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It Started with a Kiss - three in fact.... Print
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Wednesday, 11 September 2019 10:16

It started with a kiss - three in fact.....

Here we are again.

Those Westminster politicos have left us in yet another muddle, only more so. And Boris? it's a re-run of Theresa.

Off he popped to Eire then it's across to the continent. He's just what Barnier and crew wanted: A ham-strung, cornered British PM who, it seems, can now only grovel for one or two crumbs of improvement to Theresa's deal.

Leaving all that idiocy to one side, this week we have had some amazingly good economic news.

On Monday GDP improved by 0.3%, better than the 0.1% the market expected. Manufacturing production was also better at 0.3% against an expectation of -0.3%!

Today, Tuesday, we are treated to better than expected unemployment numbers and an average earnings increase. Mark Carney, talking this morning, seemed less concerned about the UK than with the slow down in global trade.

So what of the UK stock market?

Whilst the GBP has been rallying the FTSE100 has moved a little, but is lagging behind US and European stock markets.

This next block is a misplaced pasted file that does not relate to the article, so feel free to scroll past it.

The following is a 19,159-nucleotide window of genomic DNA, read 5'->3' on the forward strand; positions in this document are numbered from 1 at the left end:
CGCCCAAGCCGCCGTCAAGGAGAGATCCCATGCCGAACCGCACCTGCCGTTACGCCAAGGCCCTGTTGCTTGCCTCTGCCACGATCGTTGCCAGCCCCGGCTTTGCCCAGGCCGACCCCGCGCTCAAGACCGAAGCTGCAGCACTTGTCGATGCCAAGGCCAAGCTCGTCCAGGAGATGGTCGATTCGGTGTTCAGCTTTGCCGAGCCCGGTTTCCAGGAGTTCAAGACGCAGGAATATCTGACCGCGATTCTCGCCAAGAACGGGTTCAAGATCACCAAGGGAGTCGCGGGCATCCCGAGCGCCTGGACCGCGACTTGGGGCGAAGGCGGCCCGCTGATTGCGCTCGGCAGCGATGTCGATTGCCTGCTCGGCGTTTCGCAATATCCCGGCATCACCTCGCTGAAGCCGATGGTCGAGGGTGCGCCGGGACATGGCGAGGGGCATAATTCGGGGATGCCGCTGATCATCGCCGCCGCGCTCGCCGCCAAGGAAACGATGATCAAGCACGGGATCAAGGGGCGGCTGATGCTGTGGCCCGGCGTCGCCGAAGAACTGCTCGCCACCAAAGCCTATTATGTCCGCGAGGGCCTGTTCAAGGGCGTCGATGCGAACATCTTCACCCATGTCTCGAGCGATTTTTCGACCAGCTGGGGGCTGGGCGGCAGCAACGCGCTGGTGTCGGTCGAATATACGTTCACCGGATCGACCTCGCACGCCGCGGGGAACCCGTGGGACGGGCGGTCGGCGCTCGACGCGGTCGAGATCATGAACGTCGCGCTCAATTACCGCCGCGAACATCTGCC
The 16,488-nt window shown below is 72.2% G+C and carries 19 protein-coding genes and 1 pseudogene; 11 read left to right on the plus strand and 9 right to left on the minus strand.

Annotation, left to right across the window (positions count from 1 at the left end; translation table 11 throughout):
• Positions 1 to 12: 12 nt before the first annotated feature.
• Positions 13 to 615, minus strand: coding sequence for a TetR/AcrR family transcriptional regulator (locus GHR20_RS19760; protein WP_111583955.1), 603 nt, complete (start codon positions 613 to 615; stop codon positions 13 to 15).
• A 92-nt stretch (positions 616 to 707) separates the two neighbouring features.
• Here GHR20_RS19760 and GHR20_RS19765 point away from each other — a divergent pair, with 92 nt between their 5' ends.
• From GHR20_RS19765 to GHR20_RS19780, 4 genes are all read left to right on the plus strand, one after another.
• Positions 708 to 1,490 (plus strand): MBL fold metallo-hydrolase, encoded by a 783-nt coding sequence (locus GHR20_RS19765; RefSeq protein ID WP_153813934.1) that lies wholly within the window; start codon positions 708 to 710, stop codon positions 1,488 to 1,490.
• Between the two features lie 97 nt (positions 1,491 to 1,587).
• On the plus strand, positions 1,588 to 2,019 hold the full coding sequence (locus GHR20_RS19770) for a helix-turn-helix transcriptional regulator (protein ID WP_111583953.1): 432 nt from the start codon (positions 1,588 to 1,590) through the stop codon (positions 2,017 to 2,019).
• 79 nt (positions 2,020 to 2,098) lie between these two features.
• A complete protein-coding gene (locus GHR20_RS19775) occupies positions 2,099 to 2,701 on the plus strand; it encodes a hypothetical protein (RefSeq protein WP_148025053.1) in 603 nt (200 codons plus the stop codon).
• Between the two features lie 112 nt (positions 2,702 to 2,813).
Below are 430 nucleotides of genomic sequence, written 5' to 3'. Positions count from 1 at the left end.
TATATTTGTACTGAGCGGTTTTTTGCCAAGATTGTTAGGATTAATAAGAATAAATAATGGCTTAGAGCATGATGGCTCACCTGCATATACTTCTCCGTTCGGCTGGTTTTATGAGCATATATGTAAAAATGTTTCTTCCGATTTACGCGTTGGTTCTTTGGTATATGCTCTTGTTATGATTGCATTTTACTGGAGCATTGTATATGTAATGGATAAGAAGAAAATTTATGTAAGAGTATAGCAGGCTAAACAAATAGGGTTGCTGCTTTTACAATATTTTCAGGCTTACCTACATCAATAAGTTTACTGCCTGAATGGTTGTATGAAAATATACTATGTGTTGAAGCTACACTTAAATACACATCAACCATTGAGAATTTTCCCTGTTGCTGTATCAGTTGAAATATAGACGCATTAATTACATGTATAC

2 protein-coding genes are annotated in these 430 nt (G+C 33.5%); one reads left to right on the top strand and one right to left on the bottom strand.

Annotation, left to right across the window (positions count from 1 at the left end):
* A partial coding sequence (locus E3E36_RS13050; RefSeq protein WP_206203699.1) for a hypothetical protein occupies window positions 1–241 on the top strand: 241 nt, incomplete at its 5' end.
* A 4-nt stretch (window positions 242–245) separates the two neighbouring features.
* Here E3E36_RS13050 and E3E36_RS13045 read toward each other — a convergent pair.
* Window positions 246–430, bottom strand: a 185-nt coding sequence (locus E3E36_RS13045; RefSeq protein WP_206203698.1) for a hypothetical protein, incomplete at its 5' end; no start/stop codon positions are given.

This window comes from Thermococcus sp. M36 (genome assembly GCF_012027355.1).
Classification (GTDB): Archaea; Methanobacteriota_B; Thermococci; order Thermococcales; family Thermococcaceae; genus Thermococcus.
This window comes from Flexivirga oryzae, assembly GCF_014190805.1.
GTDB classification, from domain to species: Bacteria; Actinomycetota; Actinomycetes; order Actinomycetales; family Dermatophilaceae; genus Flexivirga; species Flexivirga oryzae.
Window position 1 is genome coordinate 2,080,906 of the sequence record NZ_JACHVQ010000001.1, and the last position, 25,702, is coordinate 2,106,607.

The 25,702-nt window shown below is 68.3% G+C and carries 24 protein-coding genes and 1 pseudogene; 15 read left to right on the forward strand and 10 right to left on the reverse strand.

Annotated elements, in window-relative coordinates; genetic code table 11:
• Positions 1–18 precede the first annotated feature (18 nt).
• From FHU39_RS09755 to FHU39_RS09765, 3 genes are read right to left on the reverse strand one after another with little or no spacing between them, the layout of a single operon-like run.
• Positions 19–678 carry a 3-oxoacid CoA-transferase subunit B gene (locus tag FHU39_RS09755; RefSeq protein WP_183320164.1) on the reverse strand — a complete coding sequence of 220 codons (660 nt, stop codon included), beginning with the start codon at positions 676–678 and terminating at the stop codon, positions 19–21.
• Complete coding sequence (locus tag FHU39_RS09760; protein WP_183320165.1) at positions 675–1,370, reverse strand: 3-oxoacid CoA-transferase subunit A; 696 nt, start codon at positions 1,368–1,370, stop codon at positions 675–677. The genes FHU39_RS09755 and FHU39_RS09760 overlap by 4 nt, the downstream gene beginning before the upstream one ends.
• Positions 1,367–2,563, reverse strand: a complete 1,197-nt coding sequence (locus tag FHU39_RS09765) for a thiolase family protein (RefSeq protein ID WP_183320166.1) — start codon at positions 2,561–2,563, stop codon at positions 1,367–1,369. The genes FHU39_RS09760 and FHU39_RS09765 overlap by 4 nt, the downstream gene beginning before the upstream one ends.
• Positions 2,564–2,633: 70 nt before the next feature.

Is now the time to be wading in?

The waves are suggesting a substantial move is due. A series of down waves has ended with a flat and three kisses.

The new up wave has broken above the last major lower high, a good sign. A possible corrective wave two will have completed if the Footsie can move above Monday's high. That would be the start of the money wave, W3.

As with most technical patterns, a triple bottom fails as many times as it leads to a reversal. But what this chart is telling us is that the FTSE is not yet ready to collapse - as long as it stays above the red line!

Mark Carney stated the obvious during his talk: Once the Brexit outcome is settled, major moves and investment is likely, given the last three years of uncertainty. The big question is, how much longer will the uncertainty last?

Perhaps we are about to see investors not waiting for certainty any longer.

 

From the blog

It's not Rocket Science

  Just some detective work as a discretionary trader. It's not slavishly following a 'cast in stone' algorithmic style, the type of system that only considers a never changing set of criteria that is much better traded by a computer than a human.

Detective work takes a look at the chart to find those clues that just might build a case to put on a trade.

One of our recent Traders Class trades was the New Zealand vs Japanese Yen. The evidence started with a classical charting pattern, a Double Top.

Read more...

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